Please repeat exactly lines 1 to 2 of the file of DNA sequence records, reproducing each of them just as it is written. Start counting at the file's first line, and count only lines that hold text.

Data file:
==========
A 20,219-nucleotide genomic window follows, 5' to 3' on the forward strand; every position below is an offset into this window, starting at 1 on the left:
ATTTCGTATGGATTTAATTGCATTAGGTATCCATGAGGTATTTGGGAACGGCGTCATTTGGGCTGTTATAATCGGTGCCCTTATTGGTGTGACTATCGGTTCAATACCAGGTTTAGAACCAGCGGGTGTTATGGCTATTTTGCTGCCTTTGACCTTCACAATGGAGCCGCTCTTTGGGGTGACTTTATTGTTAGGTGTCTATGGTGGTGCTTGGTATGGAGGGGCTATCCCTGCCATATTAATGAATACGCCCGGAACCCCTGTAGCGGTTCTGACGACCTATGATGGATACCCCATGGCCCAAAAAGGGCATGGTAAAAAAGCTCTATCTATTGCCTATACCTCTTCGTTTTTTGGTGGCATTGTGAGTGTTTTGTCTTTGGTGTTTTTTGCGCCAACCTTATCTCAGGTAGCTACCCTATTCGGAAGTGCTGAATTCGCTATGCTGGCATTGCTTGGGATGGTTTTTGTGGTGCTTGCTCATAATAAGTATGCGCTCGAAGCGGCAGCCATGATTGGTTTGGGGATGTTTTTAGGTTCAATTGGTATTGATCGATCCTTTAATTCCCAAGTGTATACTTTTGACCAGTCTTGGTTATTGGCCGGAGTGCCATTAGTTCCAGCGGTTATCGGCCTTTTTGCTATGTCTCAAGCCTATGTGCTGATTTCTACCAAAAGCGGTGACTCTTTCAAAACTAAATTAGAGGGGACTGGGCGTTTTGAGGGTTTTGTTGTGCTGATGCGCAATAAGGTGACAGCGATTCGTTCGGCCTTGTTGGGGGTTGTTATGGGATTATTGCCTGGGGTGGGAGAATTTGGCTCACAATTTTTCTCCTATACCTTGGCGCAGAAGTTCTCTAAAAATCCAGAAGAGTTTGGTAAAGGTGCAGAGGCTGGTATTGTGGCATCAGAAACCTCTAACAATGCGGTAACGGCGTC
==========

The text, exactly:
A 20,219-nucleotide genomic window follows, 5' to 3' on the forward strand; every position below is an offset into this window, starting at 1 on the left:
ATTTCGTATGGATTTAATTGCATTAGGTATCCATGAGGTATTTGGGAACGGCGTCATTTGGGCTGTTATAATCGGTGCCCTTATTGGTGTGACTATCGGTTCAATACCAGGTTTAGAACCAGCGGGTGTTATGGCTATTTTGCTGCCTTTGACCTTCACAATGGAGCCGCTCTTTGGGGTGACTTTATTGTTAGGTGTCTATGGTGGTGCTTGGTATGGAGGGGCTATCCCTGCCATATTAATGAATACGCCCGGAACCCCTGTAGCGGTTCTGACGACCTATGATGGATACCCCATGGCCCAAAAAGGGCATGGTAAAAAAGCTCTATCTATTGCCTATACCTCTTCGTTTTTTGGTGGCATTGTGAGTGTTTTGTCTTTGGTGTTTTTTGCGCCAACCTTATCTCAGGTAGCTACCCTATTCGGAAGTGCTGAATTCGCTATGCTGGCATTGCTTGGGATGGTTTTTGTGGTGCTTGCTCATAATAAGTATGCGCTCGAAGCGGCAGCCATGATTGGTTTGGGGATGTTTTTAGGTTCAATTGGTATTGATCGATCCTTTAATTCCCAAGTGTATACTTTTGACCAGTCTTGGTTATTGGCCGGAGTGCCATTAGTTCCAGCGGTTATCGGCCTTTTTGCTATGTCTCAAGCCTATGTGCTGATTTCTACCAAAAGCGGTGACTCTTTCAAAACTAAATTAGAGGGGACTGGGCGTTTTGAGGGTTTTGTTGTGCTGATGCGCAATAAGGTGACAGCGATTCGTTCGGCCTTGTTGGGGGTTGTTATGGGATTATTGCCTGGGGTGGGAGAATTTGGCTCACAATTTTTCTCCTATACCTTGGCGCAGAAGTTCTCTAAAAATCCAGAAGAGTTTGGTAAAGGTGCAGAGGCTGGTATTGTGGCATCAGAAACCTCTAACAATGCGGTAACGGCGTC